An expert advisory committee of the World Health Organisation (WHO) has approved the first phase of a global registry to track research on human genome editing as the UN’s international public health monitor seeks to address the ethical and regulatory challenges surrounding promising new technologies to address gene based treatments.
- New genome editing technologies hold great promise and hope for those who suffer from diseases we once thought were untreatable, WHO’s director-general Dr. Tedros Adhanom Ghebreyesus said.
- They also pose unique ethical, social, regulatory and technical challenges, he noted, adding that countries should not allow any further work on human germline genome editing in human clinical applications until the technical and ethical implications had been properly considered.
- Accepting the committee’s recommendation, WHO has now announced plans for an initial phase of the registry using the International Clinical Trials Registry Platform (ICTRP).
- This phase will include somatic and germline clinical trials, the WHO said in the release. In order to ensure that the registry is fit for purpose and transparent, the committee will engage with a broad range of stakeholders on how it will operate.
- The 18-member expert committee also announced an online consultation on the governance of genome editing.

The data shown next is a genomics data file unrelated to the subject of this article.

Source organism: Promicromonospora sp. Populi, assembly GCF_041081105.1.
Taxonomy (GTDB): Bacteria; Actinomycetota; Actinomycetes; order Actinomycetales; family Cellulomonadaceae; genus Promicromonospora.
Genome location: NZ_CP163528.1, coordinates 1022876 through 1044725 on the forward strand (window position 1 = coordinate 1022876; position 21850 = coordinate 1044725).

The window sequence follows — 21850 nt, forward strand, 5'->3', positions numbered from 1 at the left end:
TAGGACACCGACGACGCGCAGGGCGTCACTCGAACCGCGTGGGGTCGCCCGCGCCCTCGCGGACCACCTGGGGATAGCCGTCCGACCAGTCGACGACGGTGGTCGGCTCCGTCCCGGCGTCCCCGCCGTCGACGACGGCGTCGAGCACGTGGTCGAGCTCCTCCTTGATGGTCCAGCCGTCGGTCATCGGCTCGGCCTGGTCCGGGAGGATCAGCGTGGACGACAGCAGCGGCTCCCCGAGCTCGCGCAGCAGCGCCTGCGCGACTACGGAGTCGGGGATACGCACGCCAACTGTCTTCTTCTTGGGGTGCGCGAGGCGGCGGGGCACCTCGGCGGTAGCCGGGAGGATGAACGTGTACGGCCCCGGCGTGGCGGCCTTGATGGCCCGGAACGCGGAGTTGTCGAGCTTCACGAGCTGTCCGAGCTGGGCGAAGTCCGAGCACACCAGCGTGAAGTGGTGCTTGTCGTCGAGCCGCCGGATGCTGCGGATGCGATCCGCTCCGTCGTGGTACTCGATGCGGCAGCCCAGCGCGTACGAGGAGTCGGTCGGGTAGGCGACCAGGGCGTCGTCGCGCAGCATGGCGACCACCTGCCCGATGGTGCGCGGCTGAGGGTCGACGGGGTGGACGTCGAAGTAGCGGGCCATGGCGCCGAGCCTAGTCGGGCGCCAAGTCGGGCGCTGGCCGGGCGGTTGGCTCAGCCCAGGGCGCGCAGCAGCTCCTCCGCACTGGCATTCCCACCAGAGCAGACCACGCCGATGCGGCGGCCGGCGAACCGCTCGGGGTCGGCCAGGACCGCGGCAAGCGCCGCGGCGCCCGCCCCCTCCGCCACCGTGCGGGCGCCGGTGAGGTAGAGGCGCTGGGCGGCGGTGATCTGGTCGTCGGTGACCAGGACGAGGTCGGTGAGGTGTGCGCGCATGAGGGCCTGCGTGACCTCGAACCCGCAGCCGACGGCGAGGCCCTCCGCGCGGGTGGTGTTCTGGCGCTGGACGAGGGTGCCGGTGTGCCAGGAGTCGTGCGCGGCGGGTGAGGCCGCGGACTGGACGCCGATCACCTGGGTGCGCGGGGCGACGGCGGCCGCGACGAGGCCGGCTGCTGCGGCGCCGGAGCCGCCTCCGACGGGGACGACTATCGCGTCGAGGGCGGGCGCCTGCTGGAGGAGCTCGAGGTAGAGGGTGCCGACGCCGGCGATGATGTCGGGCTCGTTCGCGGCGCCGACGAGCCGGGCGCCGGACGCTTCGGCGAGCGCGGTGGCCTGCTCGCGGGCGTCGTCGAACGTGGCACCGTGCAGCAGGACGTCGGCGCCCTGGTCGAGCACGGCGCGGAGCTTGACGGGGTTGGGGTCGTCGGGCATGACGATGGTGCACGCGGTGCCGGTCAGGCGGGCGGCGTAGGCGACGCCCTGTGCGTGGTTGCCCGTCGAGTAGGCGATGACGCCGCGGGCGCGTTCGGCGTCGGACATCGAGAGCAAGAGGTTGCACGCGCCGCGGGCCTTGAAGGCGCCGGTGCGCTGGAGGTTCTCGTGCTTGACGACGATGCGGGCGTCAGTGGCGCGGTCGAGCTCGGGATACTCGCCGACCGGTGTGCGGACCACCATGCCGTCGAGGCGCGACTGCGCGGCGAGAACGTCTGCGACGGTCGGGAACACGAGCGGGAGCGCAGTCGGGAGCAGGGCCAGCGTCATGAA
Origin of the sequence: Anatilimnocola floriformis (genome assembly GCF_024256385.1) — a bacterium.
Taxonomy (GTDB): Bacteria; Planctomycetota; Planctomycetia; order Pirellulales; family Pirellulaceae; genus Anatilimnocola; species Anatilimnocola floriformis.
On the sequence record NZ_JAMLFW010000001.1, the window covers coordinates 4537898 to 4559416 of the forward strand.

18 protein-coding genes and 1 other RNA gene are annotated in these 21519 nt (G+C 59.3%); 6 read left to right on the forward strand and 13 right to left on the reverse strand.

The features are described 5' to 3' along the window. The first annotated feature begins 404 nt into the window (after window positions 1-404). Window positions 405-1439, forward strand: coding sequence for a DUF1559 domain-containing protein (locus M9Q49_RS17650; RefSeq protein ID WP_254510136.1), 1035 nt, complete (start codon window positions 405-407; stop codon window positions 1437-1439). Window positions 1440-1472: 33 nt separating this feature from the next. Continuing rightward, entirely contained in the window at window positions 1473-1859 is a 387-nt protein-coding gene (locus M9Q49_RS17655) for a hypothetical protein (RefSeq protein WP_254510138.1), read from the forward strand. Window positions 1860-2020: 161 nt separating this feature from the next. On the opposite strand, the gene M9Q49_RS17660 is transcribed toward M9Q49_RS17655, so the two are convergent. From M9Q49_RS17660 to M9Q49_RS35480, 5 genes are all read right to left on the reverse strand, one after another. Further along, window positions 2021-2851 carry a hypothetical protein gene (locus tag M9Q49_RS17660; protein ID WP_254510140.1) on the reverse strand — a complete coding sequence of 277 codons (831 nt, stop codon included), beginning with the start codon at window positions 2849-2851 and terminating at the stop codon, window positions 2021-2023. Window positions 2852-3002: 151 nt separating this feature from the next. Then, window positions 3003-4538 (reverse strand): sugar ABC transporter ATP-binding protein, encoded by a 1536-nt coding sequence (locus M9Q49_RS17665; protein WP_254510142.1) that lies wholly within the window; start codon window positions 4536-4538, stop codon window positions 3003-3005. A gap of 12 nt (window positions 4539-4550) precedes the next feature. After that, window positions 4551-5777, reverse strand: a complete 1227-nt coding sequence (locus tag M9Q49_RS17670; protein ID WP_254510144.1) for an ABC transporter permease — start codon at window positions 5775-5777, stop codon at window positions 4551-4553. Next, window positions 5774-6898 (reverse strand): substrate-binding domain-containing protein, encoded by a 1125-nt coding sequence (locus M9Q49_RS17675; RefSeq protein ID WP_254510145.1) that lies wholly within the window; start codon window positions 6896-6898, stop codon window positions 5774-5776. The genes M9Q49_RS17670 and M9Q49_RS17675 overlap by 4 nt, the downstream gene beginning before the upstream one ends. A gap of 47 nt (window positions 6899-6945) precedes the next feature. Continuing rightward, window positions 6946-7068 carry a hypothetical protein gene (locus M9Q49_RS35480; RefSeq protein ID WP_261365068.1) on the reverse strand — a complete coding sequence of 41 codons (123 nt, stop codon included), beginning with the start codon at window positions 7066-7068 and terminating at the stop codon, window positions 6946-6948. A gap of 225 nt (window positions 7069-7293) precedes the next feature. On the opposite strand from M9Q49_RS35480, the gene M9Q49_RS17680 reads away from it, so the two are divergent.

- The committee called on all relevant research and development initiatives to register their trials. To enhance the development of a global governance framework for human genome editing, the committee will undertake both online consultations and in-person engagement.
What are genome editing?
- Genome editing (also called gene editing) is a group of technologies that give scientists the ability to change an organism's DNA.
- These technologies allow genetic material to be added, removed, or altered at particular locations in the genome. Several approaches to genome editing have been developed.
- A recent one is known as CRISPR-Cas9, which is short for clustered regularly interspaced short palindromic repeats and CRISPR-associated protein 9.
- The CRISPR-Cas9 system has generated a lot of excitement in the scientific community because it is faster, cheaper, more accurate, and more efficient than other existing genome editing methods.
- CRISPR-Cas9 was adapted from a naturally occurring genome editing system in bacteria. The bacteria capture snippets of DNA from invading viruses and use them to create DNA segments known as CRISPR arrays.
- The CRISPR arrays allow the bacteria to "remember" the viruses (or closely related ones). If the viruses attack again, the bacteria produce RNA segments from the CRISPR arrays to target the viruses' DNA. The bacteria then use Cas9 or a similar enzyme to cut the DNA apart, which disables the virus.